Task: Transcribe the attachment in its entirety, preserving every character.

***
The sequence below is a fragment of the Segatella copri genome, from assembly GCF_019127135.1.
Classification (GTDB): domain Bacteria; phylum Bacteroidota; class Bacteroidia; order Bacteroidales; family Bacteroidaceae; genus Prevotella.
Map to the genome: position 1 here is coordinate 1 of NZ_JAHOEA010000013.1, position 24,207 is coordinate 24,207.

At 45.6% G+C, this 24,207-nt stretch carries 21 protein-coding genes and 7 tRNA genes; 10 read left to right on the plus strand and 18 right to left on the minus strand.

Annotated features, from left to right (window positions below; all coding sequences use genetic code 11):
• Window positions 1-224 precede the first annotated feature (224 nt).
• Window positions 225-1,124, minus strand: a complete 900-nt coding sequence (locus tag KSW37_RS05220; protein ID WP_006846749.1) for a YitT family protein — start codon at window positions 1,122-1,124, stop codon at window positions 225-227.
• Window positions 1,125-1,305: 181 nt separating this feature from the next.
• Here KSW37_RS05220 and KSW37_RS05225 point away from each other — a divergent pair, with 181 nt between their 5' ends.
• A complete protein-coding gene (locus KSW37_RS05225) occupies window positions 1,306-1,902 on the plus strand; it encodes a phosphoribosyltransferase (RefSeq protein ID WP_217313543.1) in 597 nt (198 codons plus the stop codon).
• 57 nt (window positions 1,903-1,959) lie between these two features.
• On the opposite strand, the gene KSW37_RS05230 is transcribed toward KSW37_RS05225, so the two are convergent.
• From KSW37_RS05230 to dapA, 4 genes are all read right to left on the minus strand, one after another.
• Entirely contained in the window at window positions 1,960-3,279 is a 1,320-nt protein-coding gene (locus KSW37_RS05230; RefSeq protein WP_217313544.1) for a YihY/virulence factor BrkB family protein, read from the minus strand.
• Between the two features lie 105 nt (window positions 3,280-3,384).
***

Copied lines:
The sequence below is a fragment of the Segatella copri genome, from assembly GCF_019127135.1.
Classification (GTDB): domain Bacteria; phylum Bacteroidota; class Bacteroidia; order Bacteroidales; family Bacteroidaceae; genus Prevotella.
Map to the genome: position 1 here is coordinate 1 of NZ_JAHOEA010000013.1, position 24,207 is coordinate 24,207.

At 45.6% G+C, this 24,207-nt stretch carries 21 protein-coding genes and 7 tRNA genes; 10 read left to right on the plus strand and 18 right to left on the minus strand.

Annotated features, from left to right (window positions below; all coding sequences use genetic code 11):
• Window positions 1-224 precede the first annotated feature (224 nt).
• Window positions 225-1,124, minus strand: a complete 900-nt coding sequence (locus tag KSW37_RS05220; protein ID WP_006846749.1) for a YitT family protein — start codon at window positions 1,122-1,124, stop codon at window positions 225-227.
• Window positions 1,125-1,305: 181 nt separating this feature from the next.
• Here KSW37_RS05220 and KSW37_RS05225 point away from each other — a divergent pair, with 181 nt between their 5' ends.
• A complete protein-coding gene (locus KSW37_RS05225) occupies window positions 1,306-1,902 on the plus strand; it encodes a phosphoribosyltransferase (RefSeq protein ID WP_217313543.1) in 597 nt (198 codons plus the stop codon).
• 57 nt (window positions 1,903-1,959) lie between these two features.
• On the opposite strand, the gene KSW37_RS05230 is transcribed toward KSW37_RS05225, so the two are convergent.
• From KSW37_RS05230 to dapA, 4 genes are all read right to left on the minus strand, one after another.
• Entirely contained in the window at window positions 1,960-3,279 is a 1,320-nt protein-coding gene (locus KSW37_RS05230; RefSeq protein WP_217313544.1) for a YihY/virulence factor BrkB family protein, read from the minus strand.
• Between the two features lie 105 nt (window positions 3,280-3,384).